Mar 8, 2014
Tony Platt on Rebecca Skloot’s Life of Henrietta Lacks
Posted on Apr 9, 2010
By Tony Platt
Some of the personal revelations about the Lackses are relevant to the book’s purpose. Skloot provides vivid descriptions of the family’s initial suspicion of her motives and locates their resistance to her investigation in the long history of academic and scientific abuse of African-Americans. Similarly, she effectively makes her case for the endemic hypocrisy of the United States by contrasting the widespread and profitable use of HeLa with the enduring health problems of the Lacks family and their chronic medical indebtedness. Henrietta’s husband gets paid off a humiliating $12,000 by Bethlehem Steel for a lifetime of asbestos-related illnesses acquired on the job; three of her children suffer from tuberculosis; and Deborah is endlessly sick. “If our mother so important to science,” says one of Henrietta’s sons, “why can’t we get health insurance?”
But why do we need to know about Henrietta’s unhappy sex life, vaginal bleeding, gonorrhea and the tumors that invaded her bladder and lungs? Or that her father was a “squat man” who beat people with his cane? Or that she started having sex with (and later married) her cousin when she was barely a teen? Or that one of her children died in a state institution after weeks of “self-induced vomiting”? Or that after her death, her children were virtually imprisoned by an abusive relative who starved them and “beat them all bloody”? Or that one of her children “grew into the meanest, angriest child,” did time for stabbing a man to death, and later in life “smashed a forty-ounce beer bottle over a woman’s back and pushed her through a plate-glass window”? Or that Deborah’s cousins tried to “have their way” with her; that Deborah was molested and beaten by her guardian’s husband, then abused by the first husband, and mistreated by her second; that a son was jailed for robbing liquor stores; and that she took 14 pills a day as her illnesses mounted, and died impoverished? How do these selective facts—reported as examples of individual pathology rather than social injustice—contribute to the book’s argument?
Skloot tries to present this pandering to voyeurism and schadenfreude as an argument for plucky resistance. She resorts to an Oprah-like truism about black women as indestructible, making over Deborah into “one of the strongest and most resilient women I’d ever known.” But we are told very little about this process of survival and redemption, and the knee-jerk assertion of agency is sentimentally wishful rather than persuasive. There is nothing uplifting about watching a woman take a literal and metaphorical beating.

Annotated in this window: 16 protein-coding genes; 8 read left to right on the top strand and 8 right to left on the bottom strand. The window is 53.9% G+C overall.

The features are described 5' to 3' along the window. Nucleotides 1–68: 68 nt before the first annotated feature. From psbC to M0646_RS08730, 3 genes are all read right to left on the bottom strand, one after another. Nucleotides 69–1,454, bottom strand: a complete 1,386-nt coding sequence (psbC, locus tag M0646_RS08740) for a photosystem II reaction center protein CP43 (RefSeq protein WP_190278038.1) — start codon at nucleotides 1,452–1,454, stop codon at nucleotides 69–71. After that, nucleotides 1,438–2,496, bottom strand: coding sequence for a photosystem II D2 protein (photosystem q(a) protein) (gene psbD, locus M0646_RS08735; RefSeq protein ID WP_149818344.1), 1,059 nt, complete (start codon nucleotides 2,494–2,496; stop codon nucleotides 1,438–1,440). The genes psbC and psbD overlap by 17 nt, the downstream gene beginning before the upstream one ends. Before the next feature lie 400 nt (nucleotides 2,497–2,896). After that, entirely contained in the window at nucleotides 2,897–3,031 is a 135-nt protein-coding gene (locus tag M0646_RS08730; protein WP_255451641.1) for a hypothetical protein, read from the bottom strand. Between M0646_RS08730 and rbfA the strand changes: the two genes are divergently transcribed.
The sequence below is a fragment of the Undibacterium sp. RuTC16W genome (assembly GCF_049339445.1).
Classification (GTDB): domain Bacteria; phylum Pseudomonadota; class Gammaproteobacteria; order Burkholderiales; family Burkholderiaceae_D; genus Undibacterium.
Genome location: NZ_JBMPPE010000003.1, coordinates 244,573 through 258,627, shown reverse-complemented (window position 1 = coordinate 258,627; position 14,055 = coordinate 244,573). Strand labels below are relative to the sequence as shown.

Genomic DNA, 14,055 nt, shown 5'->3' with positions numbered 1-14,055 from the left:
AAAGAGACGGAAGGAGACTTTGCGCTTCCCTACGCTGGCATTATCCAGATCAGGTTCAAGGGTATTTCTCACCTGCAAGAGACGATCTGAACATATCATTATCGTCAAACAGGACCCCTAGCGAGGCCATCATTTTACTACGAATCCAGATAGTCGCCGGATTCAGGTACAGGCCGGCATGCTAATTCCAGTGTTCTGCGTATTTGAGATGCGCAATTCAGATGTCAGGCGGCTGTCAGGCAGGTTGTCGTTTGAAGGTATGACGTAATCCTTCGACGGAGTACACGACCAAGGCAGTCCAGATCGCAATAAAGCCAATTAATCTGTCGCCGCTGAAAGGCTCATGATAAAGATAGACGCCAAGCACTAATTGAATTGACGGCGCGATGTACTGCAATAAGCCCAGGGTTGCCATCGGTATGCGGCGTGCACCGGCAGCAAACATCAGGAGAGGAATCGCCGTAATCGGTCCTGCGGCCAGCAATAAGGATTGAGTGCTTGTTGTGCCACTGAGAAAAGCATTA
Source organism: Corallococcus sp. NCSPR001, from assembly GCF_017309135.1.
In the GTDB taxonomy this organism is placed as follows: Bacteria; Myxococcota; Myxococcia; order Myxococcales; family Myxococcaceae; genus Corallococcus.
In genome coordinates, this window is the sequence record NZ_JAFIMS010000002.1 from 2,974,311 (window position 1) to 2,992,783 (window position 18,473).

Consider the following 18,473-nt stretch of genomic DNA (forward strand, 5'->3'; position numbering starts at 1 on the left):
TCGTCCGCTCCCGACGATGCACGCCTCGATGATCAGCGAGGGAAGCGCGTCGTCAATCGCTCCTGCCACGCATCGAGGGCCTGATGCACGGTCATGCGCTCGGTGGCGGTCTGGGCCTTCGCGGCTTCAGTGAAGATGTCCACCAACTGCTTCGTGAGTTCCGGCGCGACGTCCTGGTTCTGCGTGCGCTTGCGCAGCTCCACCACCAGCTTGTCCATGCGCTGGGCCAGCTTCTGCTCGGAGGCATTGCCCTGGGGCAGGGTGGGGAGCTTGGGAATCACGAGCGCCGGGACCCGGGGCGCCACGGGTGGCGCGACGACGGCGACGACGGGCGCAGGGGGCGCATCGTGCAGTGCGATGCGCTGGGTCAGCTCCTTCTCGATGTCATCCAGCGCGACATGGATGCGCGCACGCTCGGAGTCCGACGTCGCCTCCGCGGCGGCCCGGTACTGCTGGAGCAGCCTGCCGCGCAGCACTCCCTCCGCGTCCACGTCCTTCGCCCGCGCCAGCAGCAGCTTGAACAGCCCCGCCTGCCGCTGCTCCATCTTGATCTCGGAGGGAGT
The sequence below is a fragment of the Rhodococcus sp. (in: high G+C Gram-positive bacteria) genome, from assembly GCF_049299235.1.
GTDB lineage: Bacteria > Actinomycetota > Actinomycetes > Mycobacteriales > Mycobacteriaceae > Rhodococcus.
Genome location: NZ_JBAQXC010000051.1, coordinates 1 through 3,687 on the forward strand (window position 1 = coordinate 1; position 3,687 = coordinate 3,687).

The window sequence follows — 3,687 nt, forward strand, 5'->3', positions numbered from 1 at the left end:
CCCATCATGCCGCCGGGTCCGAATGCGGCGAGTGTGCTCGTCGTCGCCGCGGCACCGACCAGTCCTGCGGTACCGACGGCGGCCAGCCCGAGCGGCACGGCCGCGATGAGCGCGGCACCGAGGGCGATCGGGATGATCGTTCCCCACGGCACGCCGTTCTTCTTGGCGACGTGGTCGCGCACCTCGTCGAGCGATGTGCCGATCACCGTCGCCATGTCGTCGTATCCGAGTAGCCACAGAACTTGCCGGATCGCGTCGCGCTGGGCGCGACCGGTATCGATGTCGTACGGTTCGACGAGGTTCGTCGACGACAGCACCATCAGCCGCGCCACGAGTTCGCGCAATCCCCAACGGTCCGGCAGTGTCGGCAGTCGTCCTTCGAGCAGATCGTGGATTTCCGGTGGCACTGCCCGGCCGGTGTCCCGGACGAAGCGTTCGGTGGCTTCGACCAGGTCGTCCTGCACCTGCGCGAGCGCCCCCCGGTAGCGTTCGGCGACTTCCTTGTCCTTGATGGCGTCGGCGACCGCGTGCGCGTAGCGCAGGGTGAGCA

If Skloot is interested in addressing the structural roots of the racism, inequality, sexism, imprisonment and ill health that devastate black communities, she should look for social rather than individual solutions, and work with the Lacks family’s community to organize itself into an effective campaign for justice for Henrietta. It’s a start that the author helped Deborah to find out what happened to her institutionalized and abandoned sister; that she shared some of her research with the family; and that she has established a scholarship fund out of the profits of her book for Henrietta’s descendants.
These well-meaning but safe gestures are echoed in the book’s last chapter, in which Skloot skillfully lays out the “complicated” policy issues but ducks taking positions on them. Should the medical profession be required to get informed consent if a patient’s tissues are likely to be used in research? Should patients receive economic benefit from parts of their body that are used for profit? Should Johns Hopkins University take responsibility for how it exploited its patients’ ignorance and practiced Jim Crow health care in the liberal North?
“Like it or not,” concludes Skloot, “we live in a market-driven society, and science is part of that market.” Unfortunately, Deborah, who died before this book was published, is not around to say, in her own dialect of course, what she thinks about her friend Rebecca sitting on the fence and airing her family’s dirt in public. I don’t think she’d like it.
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